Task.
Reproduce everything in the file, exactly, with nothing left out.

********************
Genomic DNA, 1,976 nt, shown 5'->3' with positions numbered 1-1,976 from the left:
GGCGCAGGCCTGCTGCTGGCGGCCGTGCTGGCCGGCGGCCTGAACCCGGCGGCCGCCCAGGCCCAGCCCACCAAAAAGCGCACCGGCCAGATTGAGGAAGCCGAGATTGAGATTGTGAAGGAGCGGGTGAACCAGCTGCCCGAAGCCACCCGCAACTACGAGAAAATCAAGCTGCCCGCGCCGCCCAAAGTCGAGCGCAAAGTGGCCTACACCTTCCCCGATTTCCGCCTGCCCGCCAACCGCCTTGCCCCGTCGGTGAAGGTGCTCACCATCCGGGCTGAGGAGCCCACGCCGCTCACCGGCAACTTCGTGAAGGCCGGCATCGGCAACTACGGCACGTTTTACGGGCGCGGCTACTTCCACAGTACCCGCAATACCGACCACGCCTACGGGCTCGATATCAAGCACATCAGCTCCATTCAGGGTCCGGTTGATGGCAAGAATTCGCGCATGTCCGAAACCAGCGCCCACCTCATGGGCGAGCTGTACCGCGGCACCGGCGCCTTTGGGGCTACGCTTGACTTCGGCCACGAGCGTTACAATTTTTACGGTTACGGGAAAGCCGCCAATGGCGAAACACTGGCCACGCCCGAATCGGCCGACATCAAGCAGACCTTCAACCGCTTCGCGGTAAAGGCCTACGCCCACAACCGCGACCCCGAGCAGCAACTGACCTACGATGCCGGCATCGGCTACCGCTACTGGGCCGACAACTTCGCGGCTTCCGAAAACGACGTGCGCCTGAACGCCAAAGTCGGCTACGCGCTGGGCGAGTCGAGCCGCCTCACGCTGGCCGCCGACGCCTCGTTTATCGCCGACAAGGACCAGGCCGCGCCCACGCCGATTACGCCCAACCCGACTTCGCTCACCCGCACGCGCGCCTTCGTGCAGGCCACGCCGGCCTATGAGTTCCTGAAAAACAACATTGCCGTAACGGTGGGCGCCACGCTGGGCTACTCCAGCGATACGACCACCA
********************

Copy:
Genomic DNA, 1,976 nt, shown 5'->3' with positions numbered 1-1,976 from the left:
GGCGCAGGCCTGCTGCTGGCGGCCGTGCTGGCCGGCGGCCTGAACCCGGCGGCCGCCCAGGCCCAGCCCACCAAAAAGCGCACCGGCCAGATTGAGGAAGCCGAGATTGAGATTGTGAAGGAGCGGGTGAACCAGCTGCCCGAAGCCACCCGCAACTACGAGAAAATCAAGCTGCCCGCGCCGCCCAAAGTCGAGCGCAAAGTGGCCTACACCTTCCCCGATTTCCGCCTGCCCGCCAACCGCCTTGCCCCGTCGGTGAAGGTGCTCACCATCCGGGCTGAGGAGCCCACGCCGCTCACCGGCAACTTCGTGAAGGCCGGCATCGGCAACTACGGCACGTTTTACGGGCGCGGCTACTTCCACAGTACCCGCAATACCGACCACGCCTACGGGCTCGATATCAAGCACATCAGCTCCATTCAGGGTCCGGTTGATGGCAAGAATTCGCGCATGTCCGAAACCAGCGCCCACCTCATGGGCGAGCTGTACCGCGGCACCGGCGCCTTTGGGGCTACGCTTGACTTCGGCCACGAGCGTTACAATTTTTACGGTTACGGGAAAGCCGCCAATGGCGAAACACTGGCCACGCCCGAATCGGCCGACATCAAGCAGACCTTCAACCGCTTCGCGGTAAAGGCCTACGCCCACAACCGCGACCCCGAGCAGCAACTGACCTACGATGCCGGCATCGGCTACCGCTACTGGGCCGACAACTTCGCGGCTTCCGAAAACGACGTGCGCCTGAACGCCAAAGTCGGCTACGCGCTGGGCGAGTCGAGCCGCCTCACGCTGGCCGCCGACGCCTCGTTTATCGCCGACAAGGACCAGGCCGCGCCCACGCCGATTACGCCCAACCCGACTTCGCTCACCCGCACGCGCGCCTTCGTGCAGGCCACGCCGGCCTATGAGTTCCTGAAAAACAACATTGCCGTAACGGTGGGCGCCACGCTGGGCTACTCCAGCGATACGACCACCA